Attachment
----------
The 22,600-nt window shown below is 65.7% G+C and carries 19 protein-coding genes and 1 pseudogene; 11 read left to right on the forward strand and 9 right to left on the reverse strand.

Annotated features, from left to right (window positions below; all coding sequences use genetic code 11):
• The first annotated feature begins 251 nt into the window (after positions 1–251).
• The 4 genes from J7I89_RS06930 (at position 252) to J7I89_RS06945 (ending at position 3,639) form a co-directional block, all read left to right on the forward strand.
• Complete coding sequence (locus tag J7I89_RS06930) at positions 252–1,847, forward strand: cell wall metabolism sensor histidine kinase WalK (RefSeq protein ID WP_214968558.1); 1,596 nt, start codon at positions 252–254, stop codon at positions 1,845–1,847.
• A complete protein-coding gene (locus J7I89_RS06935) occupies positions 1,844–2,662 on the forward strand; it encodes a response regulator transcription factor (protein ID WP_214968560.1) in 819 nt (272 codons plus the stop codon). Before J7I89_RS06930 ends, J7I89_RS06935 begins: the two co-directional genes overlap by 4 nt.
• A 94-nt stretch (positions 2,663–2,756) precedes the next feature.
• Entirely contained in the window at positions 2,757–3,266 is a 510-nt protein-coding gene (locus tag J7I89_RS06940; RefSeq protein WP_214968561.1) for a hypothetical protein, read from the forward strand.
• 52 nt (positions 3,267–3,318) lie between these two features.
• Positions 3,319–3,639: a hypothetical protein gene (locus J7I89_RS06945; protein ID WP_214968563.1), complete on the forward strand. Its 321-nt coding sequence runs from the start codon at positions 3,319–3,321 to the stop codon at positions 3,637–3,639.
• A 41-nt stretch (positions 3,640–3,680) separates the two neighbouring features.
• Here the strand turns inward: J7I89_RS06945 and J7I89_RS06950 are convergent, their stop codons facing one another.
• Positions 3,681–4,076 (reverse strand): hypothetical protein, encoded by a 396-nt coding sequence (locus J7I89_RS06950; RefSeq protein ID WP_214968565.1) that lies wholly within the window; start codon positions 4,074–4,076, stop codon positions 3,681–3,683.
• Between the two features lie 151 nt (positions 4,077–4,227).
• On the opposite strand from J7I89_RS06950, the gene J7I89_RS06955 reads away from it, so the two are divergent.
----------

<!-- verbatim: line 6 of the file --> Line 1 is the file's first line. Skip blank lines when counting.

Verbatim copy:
• A complete protein-coding gene (locus J7I89_RS06935) occupies positions 1,844–2,662 on the forward strand; it encodes a response regulator transcription factor (protein ID WP_214968560.1) in 819 nt (272 codons plus the stop codon). Before J7I89_RS06930 ends, J7I89_RS06935 begins: the two co-directional genes overlap by 4 nt.